After the debacle at home against BCS Montana, there was little surprise that the Washington Huskies wilted Saturday on the road on national TV, in front of 108,345 loons waving yellow pompoms at Michigan Stadium. So the 31-10 pounding (box) at the hands of the Michigan Wolverines was expected.
The way it happened was a little breathtaking: The Huskies were dominated on both sides of the scrimmage line.
The UW tradition of gnarly behemoths in purple rage was little in evidence; at halftime, the Huskies gained 15 yards rushing in 19 attempts, In the second half on defense, haplessness prevailed; after some success holding Michigan to 10 points at intermission, the defense ended up getting no turnovers, no sacks and surrendering 343 yards rushing, the highest total against UW since Stanford in 2011.
Michigan attempted only five passes in the second half, 15 for the game. Were Midwest ground-pounding coaching legends Bo Schembechler and Woody Hayes still around, they would have called Michigan coach Jim Harbaugh’s offense boring.
“We didn’t give them any reason not to run the ball,” said an exasperated UW coach Jimmy Lake, expressing the futility of having no control of the game that sent the Huskies’ record to 0-2 for the first time since the sorrowful hash of 2008 when UW was winless.
Hell, Lake didn’t even have control of the game on the first scrimmage play when the score was 0-0.
The Huskies were charged with delay of game on the first snap. That is a standard for incompetence that will be hard to top.
“We got the call in late, and all of a sudden the play clock had already started, and the crowd was going,” Lake said. “It’s everything that we’ve worked on in practice, blaring noise and blaring music. So it’s unfortunate that we weren’t able to execute. It comes back to us as coaches.”
It sure as hell does. How can a team not know its first play?
Especially for Lake’s offense. It was always going to be a run between the tackles anyway, because that’s what he knows. You may recall last season he wore a ballcap to press conference that read, “Run The Damn Ball.” So he tried, way too often, which helped Washington go three-and-out on its first three possessions. The Huskies’ initial first down came on a roughing-the-passer penalty on the first play of the second quarter.
Only after halftime did Lake seem to sense the desperation and begin introducing the forward pass right away. Not until 5:54 was left in the third quarter did Peyton Henry’s 28-yard field goal end the number of consecutive scoreless possessions at 19, begun after an opening-drive touchdown against Montana.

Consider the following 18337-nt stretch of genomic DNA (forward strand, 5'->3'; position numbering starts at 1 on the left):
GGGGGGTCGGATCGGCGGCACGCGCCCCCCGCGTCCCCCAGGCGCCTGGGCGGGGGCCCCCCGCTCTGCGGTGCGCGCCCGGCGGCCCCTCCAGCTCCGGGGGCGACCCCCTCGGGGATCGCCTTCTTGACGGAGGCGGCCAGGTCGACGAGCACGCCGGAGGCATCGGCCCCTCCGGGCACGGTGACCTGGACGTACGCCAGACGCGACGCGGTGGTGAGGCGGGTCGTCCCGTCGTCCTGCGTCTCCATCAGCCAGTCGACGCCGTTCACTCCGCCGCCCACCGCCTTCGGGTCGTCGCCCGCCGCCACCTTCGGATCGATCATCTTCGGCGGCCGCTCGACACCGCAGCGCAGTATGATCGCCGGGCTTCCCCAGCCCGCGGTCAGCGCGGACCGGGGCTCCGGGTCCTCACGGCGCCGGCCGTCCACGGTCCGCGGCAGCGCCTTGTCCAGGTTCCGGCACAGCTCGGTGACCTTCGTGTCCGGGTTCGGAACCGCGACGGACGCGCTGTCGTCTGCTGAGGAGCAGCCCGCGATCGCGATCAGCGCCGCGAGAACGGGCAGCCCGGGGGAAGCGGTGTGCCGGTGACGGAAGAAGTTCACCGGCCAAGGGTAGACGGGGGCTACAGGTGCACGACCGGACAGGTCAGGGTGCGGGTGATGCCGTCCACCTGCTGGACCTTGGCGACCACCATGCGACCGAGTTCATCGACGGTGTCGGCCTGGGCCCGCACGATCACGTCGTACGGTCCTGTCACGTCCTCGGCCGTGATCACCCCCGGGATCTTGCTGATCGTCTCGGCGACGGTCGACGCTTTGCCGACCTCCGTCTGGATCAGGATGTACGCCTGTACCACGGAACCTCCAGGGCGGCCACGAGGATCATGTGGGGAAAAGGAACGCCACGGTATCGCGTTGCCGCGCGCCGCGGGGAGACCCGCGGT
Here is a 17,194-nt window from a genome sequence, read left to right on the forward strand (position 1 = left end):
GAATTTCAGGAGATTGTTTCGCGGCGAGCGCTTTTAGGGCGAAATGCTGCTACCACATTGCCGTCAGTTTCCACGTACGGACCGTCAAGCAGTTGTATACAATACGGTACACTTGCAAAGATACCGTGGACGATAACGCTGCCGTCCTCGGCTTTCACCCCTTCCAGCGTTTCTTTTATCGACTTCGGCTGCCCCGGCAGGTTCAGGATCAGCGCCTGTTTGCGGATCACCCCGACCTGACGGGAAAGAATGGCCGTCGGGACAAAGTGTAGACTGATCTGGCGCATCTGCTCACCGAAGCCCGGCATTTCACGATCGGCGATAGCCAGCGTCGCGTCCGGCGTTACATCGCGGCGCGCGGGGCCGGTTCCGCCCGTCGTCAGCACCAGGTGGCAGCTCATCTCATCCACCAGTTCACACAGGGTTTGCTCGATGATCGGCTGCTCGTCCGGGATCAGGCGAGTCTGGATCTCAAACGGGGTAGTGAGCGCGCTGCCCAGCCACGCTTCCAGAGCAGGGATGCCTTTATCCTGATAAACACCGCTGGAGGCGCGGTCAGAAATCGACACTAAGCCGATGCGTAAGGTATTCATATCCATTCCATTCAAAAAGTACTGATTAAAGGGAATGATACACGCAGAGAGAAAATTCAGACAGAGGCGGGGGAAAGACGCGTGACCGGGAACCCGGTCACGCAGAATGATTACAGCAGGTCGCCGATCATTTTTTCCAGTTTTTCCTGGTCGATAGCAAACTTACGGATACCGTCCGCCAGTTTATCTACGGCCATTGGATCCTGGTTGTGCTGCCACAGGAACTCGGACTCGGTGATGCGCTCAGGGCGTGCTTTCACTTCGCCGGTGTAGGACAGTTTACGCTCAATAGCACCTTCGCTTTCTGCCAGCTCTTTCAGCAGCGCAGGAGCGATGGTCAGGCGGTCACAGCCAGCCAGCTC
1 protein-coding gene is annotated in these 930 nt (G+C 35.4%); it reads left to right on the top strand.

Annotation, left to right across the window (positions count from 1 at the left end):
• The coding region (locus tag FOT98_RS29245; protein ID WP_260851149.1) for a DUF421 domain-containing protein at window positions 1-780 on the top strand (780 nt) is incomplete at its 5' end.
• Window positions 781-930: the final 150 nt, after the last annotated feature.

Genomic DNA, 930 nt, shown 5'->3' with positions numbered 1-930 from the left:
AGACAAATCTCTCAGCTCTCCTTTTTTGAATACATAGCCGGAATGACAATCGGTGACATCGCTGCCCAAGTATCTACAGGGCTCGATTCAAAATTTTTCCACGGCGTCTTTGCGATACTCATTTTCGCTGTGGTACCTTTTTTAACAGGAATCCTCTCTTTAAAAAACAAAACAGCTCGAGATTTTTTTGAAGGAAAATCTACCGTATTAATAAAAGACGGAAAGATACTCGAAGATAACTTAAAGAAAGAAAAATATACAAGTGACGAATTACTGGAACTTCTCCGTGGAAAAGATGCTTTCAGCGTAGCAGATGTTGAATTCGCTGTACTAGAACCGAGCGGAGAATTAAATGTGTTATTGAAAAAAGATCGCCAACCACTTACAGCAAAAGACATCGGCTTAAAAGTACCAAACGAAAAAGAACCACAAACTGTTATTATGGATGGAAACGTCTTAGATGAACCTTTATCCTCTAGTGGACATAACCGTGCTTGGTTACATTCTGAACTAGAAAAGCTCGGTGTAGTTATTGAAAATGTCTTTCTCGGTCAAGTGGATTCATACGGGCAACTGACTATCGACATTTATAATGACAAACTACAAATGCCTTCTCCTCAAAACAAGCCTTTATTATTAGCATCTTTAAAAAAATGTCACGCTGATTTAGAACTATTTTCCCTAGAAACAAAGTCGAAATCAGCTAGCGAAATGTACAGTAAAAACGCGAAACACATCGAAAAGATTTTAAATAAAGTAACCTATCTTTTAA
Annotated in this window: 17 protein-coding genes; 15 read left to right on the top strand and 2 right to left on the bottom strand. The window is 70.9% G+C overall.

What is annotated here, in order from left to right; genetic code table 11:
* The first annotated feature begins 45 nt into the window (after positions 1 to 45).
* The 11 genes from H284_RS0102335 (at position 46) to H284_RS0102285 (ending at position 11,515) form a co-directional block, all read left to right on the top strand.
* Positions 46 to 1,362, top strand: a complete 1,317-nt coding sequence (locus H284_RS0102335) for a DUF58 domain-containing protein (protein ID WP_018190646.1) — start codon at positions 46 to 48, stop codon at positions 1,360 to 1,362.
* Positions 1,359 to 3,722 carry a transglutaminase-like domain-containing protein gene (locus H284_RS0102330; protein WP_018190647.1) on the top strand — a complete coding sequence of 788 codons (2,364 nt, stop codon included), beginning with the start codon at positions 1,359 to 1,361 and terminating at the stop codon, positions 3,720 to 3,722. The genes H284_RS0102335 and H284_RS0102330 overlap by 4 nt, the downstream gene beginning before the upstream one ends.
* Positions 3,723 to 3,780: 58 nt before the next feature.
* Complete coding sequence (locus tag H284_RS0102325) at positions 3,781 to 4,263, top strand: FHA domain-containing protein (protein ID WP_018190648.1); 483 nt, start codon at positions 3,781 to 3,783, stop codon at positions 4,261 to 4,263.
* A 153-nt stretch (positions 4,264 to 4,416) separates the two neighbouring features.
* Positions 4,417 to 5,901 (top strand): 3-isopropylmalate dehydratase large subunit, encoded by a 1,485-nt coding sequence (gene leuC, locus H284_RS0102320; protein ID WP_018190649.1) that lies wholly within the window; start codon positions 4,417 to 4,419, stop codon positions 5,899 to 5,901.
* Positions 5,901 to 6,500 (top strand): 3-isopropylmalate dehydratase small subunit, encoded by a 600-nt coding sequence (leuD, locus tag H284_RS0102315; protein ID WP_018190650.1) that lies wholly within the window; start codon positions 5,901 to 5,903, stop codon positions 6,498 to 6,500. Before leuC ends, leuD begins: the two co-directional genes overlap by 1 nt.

Lake also was bamboozled by a trick called by Harbaugh, of all people.
On a fourth-and-one at its own 30, Michigan eschewed a punt and snapped the ball to upback Michael Barrett, who gained three yards and a first down. On the next play, RB Blake Corum, on his way to a career-best 171 yards, went untouched on a trap play 67 yards for a touchdown and a 10-0 lead.
“It was a huge momentum shift,” Lake said. “That’s the nature of college football, especially when you’re on the road in that hostile environment.”
It was another play added to a growing list of situations for which Lake seems unprepared. One of his players, sophomore DB Dom Hampton, was called for a taunting penalty in the third quarter after the Huskies stopped Michigan on third down. Four plays later, Michigan scored a touchdown to go up 24-3. Is Lake responsible for all moments of immaturity among his players? Probably not, but the slack granted coaches begins to go away with each unexpected loss and mis-step.
The long-awaited test against Michigan happened on a day when No. 12 Oregon shook up the Pac-12 Conference and the college football nation by beating No. 3 Ohio State 35-28 in Columbus. The Buckeyes have been a top-tier outfit for years, including eight wins in a row over rival Michigan, five on Harbaugh’s watch. If the Wolverines can handle the Huskies so readily, what does that say for Washington’s chances against the Ducks at Husky Stadium Nov. 6, allegedly the game of the year?
But there is no looking ahead at Montlake. There is only the next crisis of the week, this time Saturday against Arkansas State of the Sun Belt Conference, 1-1 after beating Central Arkansas 40-21 and losing to Memphis Saturday, 55-50.
The Huskies received a little help Saturday with the return from injury of No. 1 WR Terrell Bynum, who caught UW’s only touchdown pass this season and finished with 115 yards on five receptions. But three of his four fellow wideouts did not play again.
Yet none of them play on the line, where Huskies teams of the past used to make their reputations for toughness. The current groups and their coaches are making reputations of a different kind.